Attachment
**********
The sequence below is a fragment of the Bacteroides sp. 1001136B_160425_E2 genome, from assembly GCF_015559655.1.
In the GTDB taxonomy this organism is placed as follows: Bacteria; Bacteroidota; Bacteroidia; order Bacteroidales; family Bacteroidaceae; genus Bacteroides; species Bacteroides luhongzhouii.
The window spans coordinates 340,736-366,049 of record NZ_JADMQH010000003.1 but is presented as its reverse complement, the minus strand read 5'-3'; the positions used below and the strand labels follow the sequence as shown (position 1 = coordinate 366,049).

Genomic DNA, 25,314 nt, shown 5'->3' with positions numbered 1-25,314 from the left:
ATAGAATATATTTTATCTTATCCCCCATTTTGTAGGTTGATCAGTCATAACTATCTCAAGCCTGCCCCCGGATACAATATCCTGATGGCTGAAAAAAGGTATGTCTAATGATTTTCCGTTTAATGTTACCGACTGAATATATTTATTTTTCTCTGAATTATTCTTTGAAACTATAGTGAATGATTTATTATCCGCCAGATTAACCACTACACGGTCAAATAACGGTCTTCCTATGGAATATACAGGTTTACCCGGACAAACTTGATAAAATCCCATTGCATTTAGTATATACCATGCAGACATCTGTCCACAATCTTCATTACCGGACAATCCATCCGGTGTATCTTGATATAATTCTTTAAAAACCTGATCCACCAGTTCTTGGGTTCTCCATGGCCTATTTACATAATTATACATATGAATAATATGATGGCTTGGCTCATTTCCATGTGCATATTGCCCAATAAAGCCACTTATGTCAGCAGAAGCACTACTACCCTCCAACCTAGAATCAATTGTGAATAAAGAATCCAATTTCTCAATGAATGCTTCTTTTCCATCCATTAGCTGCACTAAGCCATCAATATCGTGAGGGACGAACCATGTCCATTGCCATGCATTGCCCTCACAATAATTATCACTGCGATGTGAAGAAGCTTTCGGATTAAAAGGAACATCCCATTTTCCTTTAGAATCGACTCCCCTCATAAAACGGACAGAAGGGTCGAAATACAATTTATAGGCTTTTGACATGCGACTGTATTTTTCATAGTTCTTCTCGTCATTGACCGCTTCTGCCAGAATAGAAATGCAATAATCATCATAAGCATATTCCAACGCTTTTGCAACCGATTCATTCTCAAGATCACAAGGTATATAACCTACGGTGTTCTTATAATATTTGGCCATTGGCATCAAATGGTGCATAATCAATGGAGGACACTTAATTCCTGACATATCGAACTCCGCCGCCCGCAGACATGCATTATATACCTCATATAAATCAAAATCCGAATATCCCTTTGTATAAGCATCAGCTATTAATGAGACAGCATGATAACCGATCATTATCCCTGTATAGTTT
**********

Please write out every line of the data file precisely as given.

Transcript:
The sequence below is a fragment of the Bacteroides sp. 1001136B_160425_E2 genome, from assembly GCF_015559655.1.
In the GTDB taxonomy this organism is placed as follows: Bacteria; Bacteroidota; Bacteroidia; order Bacteroidales; family Bacteroidaceae; genus Bacteroides; species Bacteroides luhongzhouii.
The window spans coordinates 340,736-366,049 of record NZ_JADMQH010000003.1 but is presented as its reverse complement, the minus strand read 5'-3'; the positions used below and the strand labels follow the sequence as shown (position 1 = coordinate 366,049).

Genomic DNA, 25,314 nt, shown 5'->3' with positions numbered 1-25,314 from the left:
ATAGAATATATTTTATCTTATCCCCCATTTTGTAGGTTGATCAGTCATAACTATCTCAAGCCTGCCCCCGGATACAATATCCTGATGGCTGAAAAAAGGTATGTCTAATGATTTTCCGTTTAATGTTACCGACTGAATATATTTATTTTTCTCTGAATTATTCTTTGAAACTATAGTGAATGATTTATTATCCGCCAGATTAACCACTACACGGTCAAATAACGGTCTTCCTATGGAATATACAGGTTTACCCGGACAAACTTGATAAAATCCCATTGCATTTAGTATATACCATGCAGACATCTGTCCACAATCTTCATTACCGGACAATCCATCCGGTGTATCTTGATATAATTCTTTAAAAACCTGATCCACCAGTTCTTGGGTTCTCCATGGCCTATTTACATAATTATACATATGAATAATATGATGGCTTGGCTCATTTCCATGTGCATATTGCCCAATAAAGCCACTTATGTCAGCAGAAGCACTACTACCCTCCAACCTAGAATCAATTGTGAATAAAGAATCCAATTTCTCAATGAATGCTTCTTTTCCATCCATTAGCTGCACTAAGCCATCAATATCGTGAGGGACGAACCATGTCCATTGCCATGCATTGCCCTCACAATAATTATCACTGCGATGTGAAGAAGCTTTCGGATTAAAAGGAACATCCCATTTTCCTTTAGAATCGACTCCCCTCATAAAACGGACAGAAGGGTCGAAATACAATTTATAGGCTTTTGACATGCGACTGTATTTTTCATAGTTCTTCTCGTCATTGACCGCTTCTGCCAGAATAGAAATGCAATAATCATCATAAGCATATTCCAACGCTTTTGCAACCGATTCATTCTCAAGATCACAAGGTATATAACCTACGGTGTTCTTATAATATTTGGCCATTGGCATCAAATGGTGCATAATCAATGGAGGACACTTAATTCCTGACATATCGAACTCCGCCGCCCGCAGACATGCATTATATACCTCATATAAATCAAAATCCGAATATCCCTTTGTATAAGCATCAGCTATTAATGAGACAGCATGATAACCGATCATTATCCCTGTATAGTTT